An east Macon standoff ended with the arrest of three aggravated assault suspects hiding in the attic of a Hawkinsville Avenue duplex early Thursday.
Three siblings, 26-year-old Davarius Antonio Curry, 19-year-old Preston Montgomery Curry and 24-year-old Katonya Yvette Curry, were in the ceiling when officers entered the building looking for suspects in a shooting late Wednesday night, according to a news release from the Macon Police Department.
“I am very proud of the investigators’ ability to locate witnesses and find the necessary information to support the arrest of these violent offenders,” Sgt. Scott Chapman said in the release.
The victim told police he was assaulted and shot at by several suspects shortly before 11 p.m., the release stated.
Witnesses said the culprits were in Ronea Foster’s apartment, but no one came to the door.
When neighbors indicated small children were inside, officers got a search warrant and called in the SWAT team.
Foster said she was asleep with her fan on when police knocked on her door. She didn’t answer.
“I was scared, and my babies, they would have been terrified,” Foster said after arriving home to find a hole in her living room ceiling.
Foster, a 22-year-old mother of two children in diapers, said police broke in the front door and asked if she was being held hostage.
“No one ever held me hostage. That’s a lie,” Foster said.
As she was explaining her side of the story to The Telegraph, her 20-month old son, Nayquel Aaron, kept walking up to the pile of debris and insulation on the floor.
He repeatedly tried to pick up what looked like dirty cotton candy, but stopped when his mother scolded him.
Her 3-month-old son, Mahleek Aaron, was sleeping peacefully in an infant carrier on the couch.
When she got home from giving police her statement, she called 911 to report someone had burglarized her apartment. She was told the damage was the result of the SWAT operation.
“They broke my Xboxes and everything. They broke my stuff and I don’t appreciate that,” she said. “I’m taking action because this is not right.”
Maj. Charles Stone said the female suspect nearly fell through the ceiling before she was taken into custody, and officers had to really hunt for the brothers, who were buried in insulation in the back of the attic.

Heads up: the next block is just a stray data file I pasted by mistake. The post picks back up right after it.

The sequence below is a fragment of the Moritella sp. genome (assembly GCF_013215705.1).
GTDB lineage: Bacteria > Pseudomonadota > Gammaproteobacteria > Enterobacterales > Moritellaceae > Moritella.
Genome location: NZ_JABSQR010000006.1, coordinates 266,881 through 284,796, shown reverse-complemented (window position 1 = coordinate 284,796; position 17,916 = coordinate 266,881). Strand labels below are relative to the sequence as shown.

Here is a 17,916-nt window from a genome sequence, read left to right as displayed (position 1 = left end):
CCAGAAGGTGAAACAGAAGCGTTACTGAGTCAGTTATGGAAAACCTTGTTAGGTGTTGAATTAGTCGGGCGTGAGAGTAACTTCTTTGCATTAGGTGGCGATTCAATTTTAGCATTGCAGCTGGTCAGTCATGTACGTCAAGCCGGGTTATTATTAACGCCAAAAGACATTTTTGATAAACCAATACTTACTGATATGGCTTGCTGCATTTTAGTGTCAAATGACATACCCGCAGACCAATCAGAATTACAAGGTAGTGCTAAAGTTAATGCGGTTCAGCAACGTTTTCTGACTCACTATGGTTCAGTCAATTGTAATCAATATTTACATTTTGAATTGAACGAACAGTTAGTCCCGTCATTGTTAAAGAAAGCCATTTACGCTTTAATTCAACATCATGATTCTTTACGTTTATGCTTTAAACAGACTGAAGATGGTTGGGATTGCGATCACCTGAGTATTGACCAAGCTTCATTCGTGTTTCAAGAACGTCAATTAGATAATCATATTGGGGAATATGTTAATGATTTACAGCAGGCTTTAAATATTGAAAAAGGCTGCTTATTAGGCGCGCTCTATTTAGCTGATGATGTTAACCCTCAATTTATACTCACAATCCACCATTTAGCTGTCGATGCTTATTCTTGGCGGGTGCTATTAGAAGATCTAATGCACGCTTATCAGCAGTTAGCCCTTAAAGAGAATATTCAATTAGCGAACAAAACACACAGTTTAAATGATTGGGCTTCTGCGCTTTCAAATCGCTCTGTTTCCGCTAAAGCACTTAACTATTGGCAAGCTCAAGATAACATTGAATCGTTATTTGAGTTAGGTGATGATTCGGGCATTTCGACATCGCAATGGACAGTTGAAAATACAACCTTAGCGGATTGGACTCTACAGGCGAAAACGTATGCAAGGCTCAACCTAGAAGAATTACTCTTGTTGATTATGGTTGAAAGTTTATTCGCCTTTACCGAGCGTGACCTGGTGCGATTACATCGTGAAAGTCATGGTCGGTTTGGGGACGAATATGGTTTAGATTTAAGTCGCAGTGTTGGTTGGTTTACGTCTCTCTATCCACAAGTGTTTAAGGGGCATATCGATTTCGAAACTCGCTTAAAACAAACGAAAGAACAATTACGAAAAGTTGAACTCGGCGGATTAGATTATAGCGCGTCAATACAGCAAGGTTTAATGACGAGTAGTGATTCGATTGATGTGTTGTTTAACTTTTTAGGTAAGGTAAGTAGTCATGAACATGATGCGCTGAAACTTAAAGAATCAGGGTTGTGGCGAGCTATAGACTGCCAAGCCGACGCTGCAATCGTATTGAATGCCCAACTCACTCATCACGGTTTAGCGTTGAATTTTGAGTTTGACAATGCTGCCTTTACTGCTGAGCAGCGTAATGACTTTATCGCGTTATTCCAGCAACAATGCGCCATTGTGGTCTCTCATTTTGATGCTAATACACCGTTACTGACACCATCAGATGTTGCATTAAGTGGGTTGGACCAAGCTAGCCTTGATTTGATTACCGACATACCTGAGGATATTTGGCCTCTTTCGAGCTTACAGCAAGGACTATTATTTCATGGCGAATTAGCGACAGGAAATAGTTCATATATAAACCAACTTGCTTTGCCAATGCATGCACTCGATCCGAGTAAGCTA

“If there was some breakage or damage we’re responsible for, we’ll be responsible for it,” said Stone, who said Foster could file a claim with the city attorney’s office.
After officers persuaded Foster to leave in the middle of the night with her children, another woman and a teen boy, police caught her boyfriend, Davarius Antonio Curry, and his siblings in her apartment.
Katonya Curry was charged with aggravated assault and a probation violation in her seventh arrest in Bibb County.
Davarius Antonio Curry was arrested for his sixth time in Bibb County and was charged with aggravated assault and a probation violation.
It was Preston Montgomery Curry’s first arrest in the county. He was charged with aggravated assault.
The Telegraph contacted Foster again after police released information about the arrest of the Currys.
She adamantly denied her boyfriend’s involvement in the shooting.
“He did not even go outside, and he didn’t even shoot,” she said. “He was with me the whole time.”
Foster said she had only been living there two months.
“I’m a good person. I ain’t got no bad background. I’ve never been locked up and I take care of my babies,” she said.
Neighbors in the pocket of brick duplexes between Magnolia Drive and Eastview Avenue, a few blocks off of Shurling Drive, reported hearing a couple of gunshots before an army of police officers arrived and roped off most of the block.
The department’s mobile command unit was also on the scene, they said.
Foster said there is always drama in the community.
“Every day, I wake up the police are here for something. Not my address, but just over here in Hawkinsville, period,” she said.
After the police left and just after the sun came up, Roberta Ward drove Foster home.
The 77-year-old driving a sport utility vehicle lamented the change in the Fort Hill neighborhood.
“I used to pick peas around here when I was a child,” Ward said. “We used to sleep and didn’t have to lock the door. We could leave the windows open.”
Young people have too much time on their hands, she said, and don’t have to work like she did.
“Minds are focused on foolishness,” she said, as flies buzzed around dirty diapers and garbage rotting on the parking lot. “Nobody has peace. Nobody is praying.”
Macon public information officer Jami Gaudet said police can only make substantial changes when people cooperate and help investigators fight crime.
“It’s going to come to all our neighborhoods if people don’t team up with the police.”
To contact writer Liz Fabian, call 744-4303.